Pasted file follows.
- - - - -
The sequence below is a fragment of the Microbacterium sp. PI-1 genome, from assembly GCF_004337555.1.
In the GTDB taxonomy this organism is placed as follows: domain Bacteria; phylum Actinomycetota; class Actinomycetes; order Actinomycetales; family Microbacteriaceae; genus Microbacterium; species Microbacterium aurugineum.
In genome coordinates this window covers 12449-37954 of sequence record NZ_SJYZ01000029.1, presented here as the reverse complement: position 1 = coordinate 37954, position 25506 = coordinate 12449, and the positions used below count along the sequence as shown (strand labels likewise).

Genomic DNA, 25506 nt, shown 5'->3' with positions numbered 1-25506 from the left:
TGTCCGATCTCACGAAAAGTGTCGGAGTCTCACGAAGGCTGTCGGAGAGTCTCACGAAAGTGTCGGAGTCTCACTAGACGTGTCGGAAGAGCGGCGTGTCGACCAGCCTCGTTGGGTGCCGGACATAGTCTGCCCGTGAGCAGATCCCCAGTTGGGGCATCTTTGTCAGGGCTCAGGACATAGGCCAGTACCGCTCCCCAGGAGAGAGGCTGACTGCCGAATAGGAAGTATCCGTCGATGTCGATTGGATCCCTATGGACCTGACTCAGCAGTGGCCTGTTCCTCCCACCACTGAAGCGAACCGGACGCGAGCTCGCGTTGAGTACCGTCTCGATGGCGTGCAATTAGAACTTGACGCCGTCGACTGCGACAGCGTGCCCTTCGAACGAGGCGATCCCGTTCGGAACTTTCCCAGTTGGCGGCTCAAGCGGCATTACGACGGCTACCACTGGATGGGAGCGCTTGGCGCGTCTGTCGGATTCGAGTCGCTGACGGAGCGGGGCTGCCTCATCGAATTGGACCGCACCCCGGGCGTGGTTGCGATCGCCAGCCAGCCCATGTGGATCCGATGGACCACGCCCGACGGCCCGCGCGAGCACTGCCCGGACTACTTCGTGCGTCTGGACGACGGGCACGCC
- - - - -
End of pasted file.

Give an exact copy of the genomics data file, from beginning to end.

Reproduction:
The sequence below is a fragment of the Microbacterium sp. PI-1 genome, from assembly GCF_004337555.1.
In the GTDB taxonomy this organism is placed as follows: domain Bacteria; phylum Actinomycetota; class Actinomycetes; order Actinomycetales; family Microbacteriaceae; genus Microbacterium; species Microbacterium aurugineum.
In genome coordinates this window covers 12449-37954 of sequence record NZ_SJYZ01000029.1, presented here as the reverse complement: position 1 = coordinate 37954, position 25506 = coordinate 12449, and the positions used below count along the sequence as shown (strand labels likewise).

Genomic DNA, 25506 nt, shown 5'->3' with positions numbered 1-25506 from the left:
TGTCCGATCTCACGAAAAGTGTCGGAGTCTCACGAAGGCTGTCGGAGAGTCTCACGAAAGTGTCGGAGTCTCACTAGACGTGTCGGAAGAGCGGCGTGTCGACCAGCCTCGTTGGGTGCCGGACATAGTCTGCCCGTGAGCAGATCCCCAGTTGGGGCATCTTTGTCAGGGCTCAGGACATAGGCCAGTACCGCTCCCCAGGAGAGAGGCTGACTGCCGAATAGGAAGTATCCGTCGATGTCGATTGGATCCCTATGGACCTGACTCAGCAGTGGCCTGTTCCTCCCACCACTGAAGCGAACCGGACGCGAGCTCGCGTTGAGTACCGTCTCGATGGCGTGCAATTAGAACTTGACGCCGTCGACTGCGACAGCGTGCCCTTCGAACGAGGCGATCCCGTTCGGAACTTTCCCAGTTGGCGGCTCAAGCGGCATTACGACGGCTACCACTGGATGGGAGCGCTTGGCGCGTCTGTCGGATTCGAGTCGCTGACGGAGCGGGGCTGCCTCATCGAATTGGACCGCACCCCGGGCGTGGTTGCGATCGCCAGCCAGCCCATGTGGATCCGATGGACCACGCCCGACGGCCCGCGCGAGCACTGCCCGGACTACTTCGTGCGTCTGGACGACGGGCACGCC